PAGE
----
Redox-Dependent Binding to an Electroactive Urea: Comparison of One and Two Electron Redox Couples

Tuesday, 30 May 2017
Grand Ballroom (Hilton New Orleans Riverside)
K. Logan, L. A. Clare, and D. K. Smith (San Diego State University)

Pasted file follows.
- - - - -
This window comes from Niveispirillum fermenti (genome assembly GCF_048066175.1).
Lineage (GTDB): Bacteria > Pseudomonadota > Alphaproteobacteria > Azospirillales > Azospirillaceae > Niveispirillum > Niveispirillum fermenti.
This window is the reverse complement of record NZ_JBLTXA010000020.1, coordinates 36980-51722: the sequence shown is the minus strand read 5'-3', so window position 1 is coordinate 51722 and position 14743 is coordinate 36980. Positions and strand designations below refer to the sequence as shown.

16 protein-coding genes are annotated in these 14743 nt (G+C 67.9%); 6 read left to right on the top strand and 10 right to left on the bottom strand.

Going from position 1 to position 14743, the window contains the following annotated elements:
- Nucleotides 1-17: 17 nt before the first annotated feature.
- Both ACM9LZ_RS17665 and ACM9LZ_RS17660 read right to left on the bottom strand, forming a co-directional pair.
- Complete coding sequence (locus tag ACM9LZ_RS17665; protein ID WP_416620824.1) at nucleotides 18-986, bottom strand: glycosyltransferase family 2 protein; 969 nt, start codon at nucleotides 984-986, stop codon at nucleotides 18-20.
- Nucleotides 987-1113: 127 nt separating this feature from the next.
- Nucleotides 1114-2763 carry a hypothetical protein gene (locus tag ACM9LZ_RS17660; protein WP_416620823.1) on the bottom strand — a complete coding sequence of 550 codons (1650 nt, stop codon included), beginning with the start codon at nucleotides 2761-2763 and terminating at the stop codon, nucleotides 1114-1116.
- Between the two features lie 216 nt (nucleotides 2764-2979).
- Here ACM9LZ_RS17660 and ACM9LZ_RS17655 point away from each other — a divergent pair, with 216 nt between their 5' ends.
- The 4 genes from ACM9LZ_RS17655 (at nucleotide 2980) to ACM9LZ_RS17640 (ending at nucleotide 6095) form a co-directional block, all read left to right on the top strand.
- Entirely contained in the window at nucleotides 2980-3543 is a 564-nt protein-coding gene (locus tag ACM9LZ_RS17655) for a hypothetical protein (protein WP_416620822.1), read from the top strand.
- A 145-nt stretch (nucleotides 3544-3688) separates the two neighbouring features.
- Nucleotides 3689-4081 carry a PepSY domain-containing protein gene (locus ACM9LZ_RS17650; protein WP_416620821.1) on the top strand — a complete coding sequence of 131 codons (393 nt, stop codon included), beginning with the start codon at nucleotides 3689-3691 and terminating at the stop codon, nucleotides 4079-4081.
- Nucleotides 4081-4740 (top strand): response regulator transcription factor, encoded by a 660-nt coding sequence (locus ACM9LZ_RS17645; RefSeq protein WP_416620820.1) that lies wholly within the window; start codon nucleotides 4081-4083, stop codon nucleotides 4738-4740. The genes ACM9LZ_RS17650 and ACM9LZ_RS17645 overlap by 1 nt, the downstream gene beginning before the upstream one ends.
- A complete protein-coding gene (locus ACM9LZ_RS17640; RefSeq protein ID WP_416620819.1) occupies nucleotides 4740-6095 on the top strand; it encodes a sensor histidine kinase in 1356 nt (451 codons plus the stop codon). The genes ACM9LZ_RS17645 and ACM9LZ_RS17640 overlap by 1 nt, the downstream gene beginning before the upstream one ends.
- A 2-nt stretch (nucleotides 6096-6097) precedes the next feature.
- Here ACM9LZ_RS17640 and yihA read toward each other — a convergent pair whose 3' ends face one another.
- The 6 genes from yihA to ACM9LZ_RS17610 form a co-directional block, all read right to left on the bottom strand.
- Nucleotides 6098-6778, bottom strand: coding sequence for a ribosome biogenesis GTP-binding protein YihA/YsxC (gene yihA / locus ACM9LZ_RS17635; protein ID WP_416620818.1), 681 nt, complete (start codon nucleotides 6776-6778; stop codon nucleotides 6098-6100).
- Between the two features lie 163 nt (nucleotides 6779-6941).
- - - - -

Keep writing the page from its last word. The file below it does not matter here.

In previous work in our lab, the redox-dependent binding behavior of a phenylene-diamine urea, UHH, was investigated in the presence of different guests in CH2Cl2. The urea functionality contains two good H-donors in the two urea NH bonds (a DD motif) that are capable of H-bonding with two appropriately spaced H-acceptors (AA motif). An example is 1,8-naphthyridine, naph, which contains two pyridine-type N’s appropriately spaced and orientated to H-bond to the two NH’s in UHH. 1H NMR studies indicated a modest Kbinding of 30 M-1 in CH2Cl2 between UHH and naph. The expectation was that oxidation of the phenylenediamine couple in UHH would increase the acidity of one of the NH’s leading to stronger H-bonding and a negative shift in the observed redox potential upon addition of naph. However, instead what happened was that the current for the oxidation increased with little change in peak potential. This can be explained by proton transfer from the UHH radical cation to the naphthyridine. The resulting neutral radical will be immediately oxidized by a second electron leading to the increase in current. The proton transfer will change the H-bonding motif from AA-DD to AD-DA, which is inherently weaker because of unfavorable secondary interactions. In addition because of the two electron oxidation, both binding partners in the resulting complex, (naphH+)(UH+), will be positively charged. Therefore it is not surprising that the H-bonding does not strengthen upon oxidation. In this study the phenylenediamine couple is replaced by a ferrocene, FcUHH, which is only capable of a one electron oxidation. Cyclic voltammetry experiments will be run with FcUHH and naphthyridine to see if eliminating the possibility of the second electron transfer prevents proton transfer and results in the expected stronger H-bonding to the oxidized form.